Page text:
A win-Vin Hollywood ending to a star-struck story

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The story that started out in early June with the discovery that Vin Scully’s Hollywood Walk of Fame star was not only in poor shape, but next to a theatre with a history of being haunted (linked here), continued to where a fan named Glenn Mingay stepped up to say he’d raise the money to fix it (linked here) and reached some kind of resolution when the soon-to-be bankrupt Dodgers said they’d pay for it (linked here) reached a neat and clean conclusion.

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Mingay, a Southern California native who lives in Chicago, was back out here last week for his father’s surprise birthday in Camarillo, and was able to help put the finishing touches on Scully’s star restoration, the $2,500 of which was paid by the Dodgers.

“Having seen the pictures of it before all weathered and cracked, it was great to see the sealant we put on it really make it pop,” Mingay said. “I couldn’t believe they blocked off the sidewalk for us. It kind of created a whole scene where people walking by wondered what was happening, so they started talking pictures as well. I had one couple from Europe even ask me, ‘Who’s Vin Scully?'”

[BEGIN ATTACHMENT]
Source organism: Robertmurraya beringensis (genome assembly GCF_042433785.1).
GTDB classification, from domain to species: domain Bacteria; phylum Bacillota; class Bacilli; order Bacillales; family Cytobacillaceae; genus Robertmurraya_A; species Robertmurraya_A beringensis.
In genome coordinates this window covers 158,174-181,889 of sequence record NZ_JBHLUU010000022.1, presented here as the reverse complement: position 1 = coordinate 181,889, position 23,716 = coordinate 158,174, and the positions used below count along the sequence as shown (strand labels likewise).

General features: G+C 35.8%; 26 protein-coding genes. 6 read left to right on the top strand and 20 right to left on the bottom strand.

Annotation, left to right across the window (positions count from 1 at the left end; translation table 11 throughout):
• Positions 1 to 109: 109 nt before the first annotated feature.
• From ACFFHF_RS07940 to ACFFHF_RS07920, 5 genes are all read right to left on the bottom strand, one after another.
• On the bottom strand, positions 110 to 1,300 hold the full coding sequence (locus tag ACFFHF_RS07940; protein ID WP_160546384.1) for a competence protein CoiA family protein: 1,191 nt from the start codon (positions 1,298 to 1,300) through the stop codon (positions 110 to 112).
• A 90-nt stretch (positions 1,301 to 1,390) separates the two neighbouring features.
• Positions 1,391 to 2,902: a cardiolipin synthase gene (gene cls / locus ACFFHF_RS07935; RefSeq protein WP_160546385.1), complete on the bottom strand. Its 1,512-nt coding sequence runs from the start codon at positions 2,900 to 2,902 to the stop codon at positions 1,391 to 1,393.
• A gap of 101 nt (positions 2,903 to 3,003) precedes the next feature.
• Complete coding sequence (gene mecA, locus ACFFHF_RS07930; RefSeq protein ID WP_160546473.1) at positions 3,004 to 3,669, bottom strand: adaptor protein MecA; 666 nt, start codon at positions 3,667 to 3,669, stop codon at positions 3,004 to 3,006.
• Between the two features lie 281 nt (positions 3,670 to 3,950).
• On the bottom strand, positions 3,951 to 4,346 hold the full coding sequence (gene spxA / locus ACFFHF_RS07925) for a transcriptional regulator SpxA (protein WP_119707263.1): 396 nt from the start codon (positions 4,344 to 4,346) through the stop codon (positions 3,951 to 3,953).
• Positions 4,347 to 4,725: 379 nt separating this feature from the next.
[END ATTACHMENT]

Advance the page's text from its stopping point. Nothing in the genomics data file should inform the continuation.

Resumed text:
Ana Martinez at the Hollywood Chamber of Commerce said Mingay was treated to a lunch at Mel’s Diner and given “the VIP treatment at the Hollywood History Museum. He is a good guy and had a great time.”

Historic Trust Board members Jeff Briggs and Donelle Dadigan, who are behind the upcoming facelift of the whole Walk of Fame beginning this fall, were also on hand to welcome Mingay.


The next night, Mingay got more VIP treatment: He went to Friday’s Dodgers-Nationals game and met with Scully in the press box, bringing along his wife, Lori, and two more friends.

“Friday was unbelieveable,” Mingay said. “First, I hadn’t been to the stadium in awhile, so I was surprised at all the updates made, and the collection of memorabilia on the club level. When we got to the press box and spoke to Mr. Scully, he was so kind to me and my wife and my friends, he thanked me again. He mentioned that he hadn’t been to his star since it was put in in 1982, but he said that ‘people walk on me all day anyway, so it’s no big deal.’

“Everything that people have said about Mr. Scully is true: He’s just such a kind and generous man. It was an awesome day. And after that, my wife had her first Dodger Dog.”

Mingay has kept his website, SaveVinsStar.com, up for another month in case people still want to make donations — which will be forwarded to the Bryan Stow Fund to help the San Francisco Giants fan who is recovering from being assaulted in the Dodger Stadium parking lot on March 31 Opening Day.

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